So you know you have a leaky pond… what now? We were very fortunate that the leak started slowly. The slow leak development has given us time to plan as well as breathing room to make sure we’re making the right decisions. When we realized that we were looking at a major remodel, we starting to think about what we would do differently.
The giant bog filter worked well, but it was now 15 years old and suffered from channeling. We were able to clean it up a bit using MicrobeLift Sludge Remover, but the result was modest at best. Molly wanted a more traditional pond filtration system but I was thinking about rebuilding the bog, though in a more maintainable configuration. The year before, a former IWGKS member gave Molly and Sue Boydstun an opportunity to salvage some old equipment. This included an old Ultima II 20000 filter. Boy was I surprised to see that in the back of the truck when I got home from work that evening. The filter was the factor that pushed me over to my wife’s way of thinking, and the bog was out.
I refurbished the filter in spring 2017 by adding a new valve assembly (ordered from Aqua Ultraviolet), repairing the jets (by mending the molding seams), and cleaning out the old media. The filter became the cornerstone of our filtration system. Ultima IIs have some known drawbacks, like easily clogged media, but for us a $500 refurbish job beats a new $3000-$4000 filter. There are documented ways to improve the operation of the Ultima II: using compressed air for cleaning and ensuring adequate water flow through the filter.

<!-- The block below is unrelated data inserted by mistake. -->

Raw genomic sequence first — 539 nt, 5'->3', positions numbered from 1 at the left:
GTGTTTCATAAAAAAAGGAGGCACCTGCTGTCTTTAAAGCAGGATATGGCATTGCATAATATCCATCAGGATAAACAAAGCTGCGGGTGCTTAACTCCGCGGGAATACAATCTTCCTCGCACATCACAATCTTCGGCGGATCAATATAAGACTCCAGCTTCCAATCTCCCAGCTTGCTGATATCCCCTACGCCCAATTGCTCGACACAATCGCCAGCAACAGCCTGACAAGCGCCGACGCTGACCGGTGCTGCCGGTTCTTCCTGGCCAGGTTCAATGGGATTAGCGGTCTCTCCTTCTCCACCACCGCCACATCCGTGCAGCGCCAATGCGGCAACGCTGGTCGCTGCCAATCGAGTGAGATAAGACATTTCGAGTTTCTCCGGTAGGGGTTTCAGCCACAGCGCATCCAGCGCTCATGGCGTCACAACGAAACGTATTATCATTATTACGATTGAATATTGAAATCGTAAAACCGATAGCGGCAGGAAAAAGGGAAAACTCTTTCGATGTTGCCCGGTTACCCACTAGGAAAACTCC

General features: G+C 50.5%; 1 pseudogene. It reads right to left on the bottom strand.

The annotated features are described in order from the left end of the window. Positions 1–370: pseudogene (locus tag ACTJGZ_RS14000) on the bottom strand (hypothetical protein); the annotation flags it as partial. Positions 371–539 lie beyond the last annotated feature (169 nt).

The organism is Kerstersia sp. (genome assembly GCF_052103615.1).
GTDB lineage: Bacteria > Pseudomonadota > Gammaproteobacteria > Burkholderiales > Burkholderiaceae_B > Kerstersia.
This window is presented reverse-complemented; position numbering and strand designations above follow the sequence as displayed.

With the filter in good shape, I dove into the filtration system design. I did a lot of reading about PVC pipe diameter, friction loss, head loss, water speed, solids settling, etc. I’m still learning new stuff every time I get into research mode. I was a planning on getting a fine art degree in college and I have felt (only a few times) that I should have gone into mechanical engineering. At some point, I felt comfortable enough to try to get my ideas out on paper and drew up a first draft concept of how the system would work.
Any experienced pond engineer will tell you this design isn’t great, but you have to start somewhere. I believe this is an important step for any project because it allows you to coalesce the swirling bits and pieces of information and theory into something you can visualize and refine.
With a plan on paper, I started to figure out how to position the new pond and its equipment within the current footprint of our pond. The obvious place to put the equipment was in the bog garden. Because the pond will be one giant hole, we need a structure to separate the equipment, such as a concrete or block wall. The liner will extend over the part of the wall forming one end of the pond to keep the equipment area dry.
This was the first iteration with everything roughly laid out. There are some obvious design flaws (each bottom drain needs its own pipe), but it’s only draft #1.
As the project has progressed I have able been tap into some extensive knowledge from local IWGKS members. While the details of the design have changed, the overall plan is still fairly similar to these original drawings.